Around 84% of the Irish population listen to a radio station every day, according to the latest JNLR survey which was carried out by Ipsos MRBI.
According to the figures national radio holds the majority share position in Dublin (55.2%) and the Dublin Commuter belt (56.1%) while local/regional radio holds the majority in the other regions throughout the country, in particular achieving its highest share position in the North West and Cork regions (62.1% and 60.4% respectively).
Among the younger, 15-34 year olds, audience across the country, local/regional radio is in the majority share position at 64.3% versus 35.7% for national radio.
In particular, the local/regional group holds its strongest share position among this age segment in Dublin, 75.6%; Cork, 64.9%; the Multi-city region, 67.5% and the Dublin Commuter region, 73.2%.
On the other hand, among at the older 35+ age segment, national radio has a marginal majority share with 50.1%. However, in regional markets among this age group, national radio maintains a strong share position in Dublin, 67.4%, the Dublin Commuter region, 67.3% and in the Multi-city area, 56.4%.
Local radio continues to be a strong performer in the individual radio markets across the country – in many areas reaching more than 40% of the local adult population daily. In Kerry, Mayo, Donegal Nth and Donegal Sth/Sligo, at least half of the adult population tune in daily. In particular, on the criterion of share of minutes listened during prime 7am to 7pm, Highland Radio, MWR, Tipp FM and Radio Kerry hold the majority share position in their franchise areas.
Not surprisingly RTÉ programmes continue to dominate the To 10 programmes in radio land with Morning Ireland strengthening its grip by adding an additional 6,000 listeners to end the book on 450,000.
Morning Ireland’s gain was Joe Duffy’s loss as he shed 6,000 listeners to end up as the second most listened-to programme with 421,000 listeners. There were also losses for Marian Finucane (-12,000 on Saturday and -13,000 on Sunday) as well as Playback and Miriam Meets.
In the cut-throat drivetime slot, RTÉ’s Drivetime shed 12,000 listeners to end up with 247,000 listeners while Matt Cooper on Today FM shed 23,000 to end up with 151,000. Meanwhile over at Newstalk, George Hook made up some ground on Cooper by gaining 4,000 listeners to end up with 134,000 listeners.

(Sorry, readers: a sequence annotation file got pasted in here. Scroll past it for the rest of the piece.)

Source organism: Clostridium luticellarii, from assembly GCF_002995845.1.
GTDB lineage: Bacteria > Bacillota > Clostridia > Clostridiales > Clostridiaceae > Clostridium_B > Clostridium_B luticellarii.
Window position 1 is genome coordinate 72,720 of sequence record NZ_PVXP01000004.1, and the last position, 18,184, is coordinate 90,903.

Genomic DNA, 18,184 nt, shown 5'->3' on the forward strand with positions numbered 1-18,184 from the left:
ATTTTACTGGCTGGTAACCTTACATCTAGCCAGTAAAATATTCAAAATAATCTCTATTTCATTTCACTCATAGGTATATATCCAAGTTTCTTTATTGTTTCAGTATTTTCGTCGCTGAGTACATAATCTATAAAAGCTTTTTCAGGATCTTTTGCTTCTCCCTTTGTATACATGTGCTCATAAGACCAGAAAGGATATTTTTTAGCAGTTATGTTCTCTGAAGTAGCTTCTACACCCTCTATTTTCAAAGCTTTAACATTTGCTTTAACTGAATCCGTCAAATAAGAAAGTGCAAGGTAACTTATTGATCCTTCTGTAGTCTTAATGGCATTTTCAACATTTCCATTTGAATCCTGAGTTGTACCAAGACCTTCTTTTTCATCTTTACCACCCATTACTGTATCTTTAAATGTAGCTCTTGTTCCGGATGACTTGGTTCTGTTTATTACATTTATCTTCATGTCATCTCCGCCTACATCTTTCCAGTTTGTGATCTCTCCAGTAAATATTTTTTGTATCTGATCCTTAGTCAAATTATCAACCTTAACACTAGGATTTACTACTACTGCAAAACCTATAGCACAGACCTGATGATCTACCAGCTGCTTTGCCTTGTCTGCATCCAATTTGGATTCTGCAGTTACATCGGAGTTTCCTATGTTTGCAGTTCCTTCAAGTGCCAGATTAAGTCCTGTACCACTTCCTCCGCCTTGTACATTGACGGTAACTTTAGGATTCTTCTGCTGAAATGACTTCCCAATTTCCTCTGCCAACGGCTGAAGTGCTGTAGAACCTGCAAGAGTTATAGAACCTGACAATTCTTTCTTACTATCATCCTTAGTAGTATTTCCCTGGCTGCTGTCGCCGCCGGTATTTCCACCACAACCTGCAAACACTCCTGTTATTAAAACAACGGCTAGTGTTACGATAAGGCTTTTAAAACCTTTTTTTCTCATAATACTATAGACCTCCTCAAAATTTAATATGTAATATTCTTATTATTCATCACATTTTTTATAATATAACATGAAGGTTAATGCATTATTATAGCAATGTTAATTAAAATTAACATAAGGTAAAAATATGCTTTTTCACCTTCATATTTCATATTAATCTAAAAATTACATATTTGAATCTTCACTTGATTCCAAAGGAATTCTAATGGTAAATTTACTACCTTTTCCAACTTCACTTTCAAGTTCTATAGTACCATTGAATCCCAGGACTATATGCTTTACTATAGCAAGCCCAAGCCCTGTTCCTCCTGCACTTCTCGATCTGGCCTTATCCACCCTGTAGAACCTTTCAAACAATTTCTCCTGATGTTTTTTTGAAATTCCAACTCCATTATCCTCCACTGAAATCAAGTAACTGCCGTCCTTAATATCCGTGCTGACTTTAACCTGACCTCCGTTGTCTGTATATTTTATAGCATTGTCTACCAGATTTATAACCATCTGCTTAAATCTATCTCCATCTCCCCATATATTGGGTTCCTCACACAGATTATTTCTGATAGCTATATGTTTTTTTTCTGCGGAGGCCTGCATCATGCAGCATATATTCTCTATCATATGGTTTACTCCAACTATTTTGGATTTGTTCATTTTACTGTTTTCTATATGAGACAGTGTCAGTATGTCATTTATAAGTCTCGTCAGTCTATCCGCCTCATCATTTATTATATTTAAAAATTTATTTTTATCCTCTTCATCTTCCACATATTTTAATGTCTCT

In the mid-morning slot Ryan Tubridy continues to slog it out with former RTÉ presenter Ray D’Arcy in Today FM, with the latter now having 76,000 more listeners that his former RTÉ colleague.
The latest JNLR listenership figures were also welcomed by the independent radio sector and coming at a time when the BAI prepares to review the funding of RTÉ, provides it with another stick to beat the national broadcaster.
“The JNLR results show that the combined strength of independent radio stations has a 67.2% share of the market in comparison to the state broadcaster which has 32.8%,” says John Purcell, chairman of the Independent Broadcasters of Ireland.
“The BAI has suggested that RTÉ require further public funding to remain relevant, but the JNLR figures prove how out of touch RTÉ radio stations are with Irish audiences,” he says.
“With 2.46 million Irish adults tuning in every day, the programming broadcast by independent radio stations is proving to be most relevant to the audience, who value the Public Service Content broadcast by Independent Radio Stations.
“The radio preferences of the Irish radio audience as seen in the JNLR figures need to be reflected in legislation. The Minister for Communications cannot ignore the radio choice of 70% of the adult population and continue to withhold funding of public service content on independent radio stations. The Government’s response to the BAI report highlighted the importance of ensuring public service broadcasting continues to be sufficiently well funded, which can only be achieved by supporting independent radio. I hope that this thinking is evident in the draft legislation.”